The report shows, on average, that premiums for SMEs - defined here as companies employing up to 200 staff - have increased by 10% since 2010. By contrast, large companies in the UK and Ireland are experiencing PMI increases of 4.9%. SMEs are now paying average annual PMI premiums per member of £1,532, up from £1,499 in 2010. Per employee, annual premiums have increased by an average of £78. Data was analysed from Mercer Elect, a specialist service from Mercer, which enables SMEs to provide staff employee benefits of a standard only usually available to larger companies.
The findings on PMI costs for this report were taken from 136 companies renewing their private medical insurance for 2,275 staff during the first quarter of 2011. The increase in PMI premiums for SMEs is driven by a variety of factors, not least the increases set by insurers, now looking to regain margins that were eroded in the recession, when premiums were dropped in order to retain business.
In the background, rising costs of healthcare, concern over the impact of NHS reform and an aging workforce are adding to the upward pressure on the cost of PMI.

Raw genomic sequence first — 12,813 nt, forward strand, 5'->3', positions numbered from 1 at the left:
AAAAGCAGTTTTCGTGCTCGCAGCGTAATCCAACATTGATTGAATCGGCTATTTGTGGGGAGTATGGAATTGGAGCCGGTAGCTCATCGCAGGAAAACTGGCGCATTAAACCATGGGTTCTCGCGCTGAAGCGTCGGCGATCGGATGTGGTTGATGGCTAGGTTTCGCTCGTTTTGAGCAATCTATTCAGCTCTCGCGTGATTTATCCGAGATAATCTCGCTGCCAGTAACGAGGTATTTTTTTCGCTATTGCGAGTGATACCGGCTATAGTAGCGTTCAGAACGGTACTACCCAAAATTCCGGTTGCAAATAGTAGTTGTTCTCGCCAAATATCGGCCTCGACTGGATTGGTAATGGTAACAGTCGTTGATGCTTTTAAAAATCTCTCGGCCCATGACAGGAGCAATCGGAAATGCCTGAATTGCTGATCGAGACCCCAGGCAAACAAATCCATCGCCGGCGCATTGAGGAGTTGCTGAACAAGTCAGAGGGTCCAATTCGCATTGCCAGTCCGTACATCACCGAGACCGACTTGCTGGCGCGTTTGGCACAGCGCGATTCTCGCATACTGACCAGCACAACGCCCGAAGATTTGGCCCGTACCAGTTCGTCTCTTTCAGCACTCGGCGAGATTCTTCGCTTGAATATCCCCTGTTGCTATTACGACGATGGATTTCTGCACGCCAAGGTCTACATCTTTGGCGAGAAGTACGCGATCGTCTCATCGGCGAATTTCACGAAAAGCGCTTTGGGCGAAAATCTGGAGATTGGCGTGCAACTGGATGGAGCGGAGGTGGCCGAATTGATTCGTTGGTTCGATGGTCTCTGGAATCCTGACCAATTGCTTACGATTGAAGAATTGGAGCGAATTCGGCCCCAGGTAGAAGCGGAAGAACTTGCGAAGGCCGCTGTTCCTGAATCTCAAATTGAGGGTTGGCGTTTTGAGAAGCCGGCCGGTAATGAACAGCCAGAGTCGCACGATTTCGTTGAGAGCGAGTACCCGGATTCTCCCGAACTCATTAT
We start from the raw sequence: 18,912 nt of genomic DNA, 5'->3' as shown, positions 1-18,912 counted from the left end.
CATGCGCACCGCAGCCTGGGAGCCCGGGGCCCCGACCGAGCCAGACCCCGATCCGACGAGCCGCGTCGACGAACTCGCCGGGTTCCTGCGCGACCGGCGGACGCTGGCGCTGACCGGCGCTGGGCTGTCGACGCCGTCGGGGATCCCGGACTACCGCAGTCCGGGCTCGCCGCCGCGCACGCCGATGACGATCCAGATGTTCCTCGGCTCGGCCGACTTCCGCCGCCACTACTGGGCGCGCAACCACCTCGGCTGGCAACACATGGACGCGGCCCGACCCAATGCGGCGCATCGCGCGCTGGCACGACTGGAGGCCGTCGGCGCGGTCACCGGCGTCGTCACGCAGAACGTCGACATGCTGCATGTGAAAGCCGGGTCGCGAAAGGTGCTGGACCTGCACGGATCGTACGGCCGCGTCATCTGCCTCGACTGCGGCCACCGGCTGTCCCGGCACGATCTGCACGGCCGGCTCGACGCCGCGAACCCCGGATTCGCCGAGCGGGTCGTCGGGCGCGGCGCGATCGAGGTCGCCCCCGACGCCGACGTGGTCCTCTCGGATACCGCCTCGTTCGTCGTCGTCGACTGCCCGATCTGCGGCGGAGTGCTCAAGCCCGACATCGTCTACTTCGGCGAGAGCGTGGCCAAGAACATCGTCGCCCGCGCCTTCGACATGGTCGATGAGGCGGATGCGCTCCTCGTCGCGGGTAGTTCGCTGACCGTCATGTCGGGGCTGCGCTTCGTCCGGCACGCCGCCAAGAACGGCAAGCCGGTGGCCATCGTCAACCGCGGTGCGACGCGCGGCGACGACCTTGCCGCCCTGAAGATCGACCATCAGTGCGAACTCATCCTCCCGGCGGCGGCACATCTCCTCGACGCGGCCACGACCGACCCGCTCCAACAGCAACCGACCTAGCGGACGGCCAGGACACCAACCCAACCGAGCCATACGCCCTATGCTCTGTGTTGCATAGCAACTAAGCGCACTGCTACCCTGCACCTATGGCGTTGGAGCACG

However, according to Mercer, SMEs can mitigate these increases by adopting practices that are common with individual financial decisions that of putting pressure on their adviser to get them the best deal.
Donna Biggs, principal at Mercer, said: "We push our financial advisers for the best deals in our personal life, but SME owners seem to largely forget these lessons when assessing PMI for their staff. Companies should look at their broker and challenge them to see if they are capturing the best deals on the market."
As SMEs often provide key members of staff with PMI cover, premiums are subject to substantial increases if an employee's health changed. One firm of solicitors providing PMI cover for three senior members of staff saw the cost of providing cover increase nearly 40% per person from £1,852 to £2,578.
The cost of providing healthcare and health-related benefits to employees is also affecting larger companies, but premiums have not leapt to such a degree. Data from Mercer's 2010 pan-European survey on employer health benefits showed that medical inflation across 14 European countries rose by 3.3% in 2010. Companies in the UK and Ireland experienced a higher-than-average increase of 4.9%.
Medical cost increases have been a feature of the business landscape for several years now as advances in medical research and technology result in development of ever more effective - and expensive - diagnostic tools and medical procedures. In addition, aging populations and financial uncertainty mean governments are cutting healthcare benefit protection levels, in response to shrinking public spending budgets, increasing usage of company plans.
Biggs added: "While NHS reform is on hold, the long-term trend is towards increasing expense of private plans, so managing this cost is essential. PMI is highly valued by employers and a useful tool in attracting and retaining staff."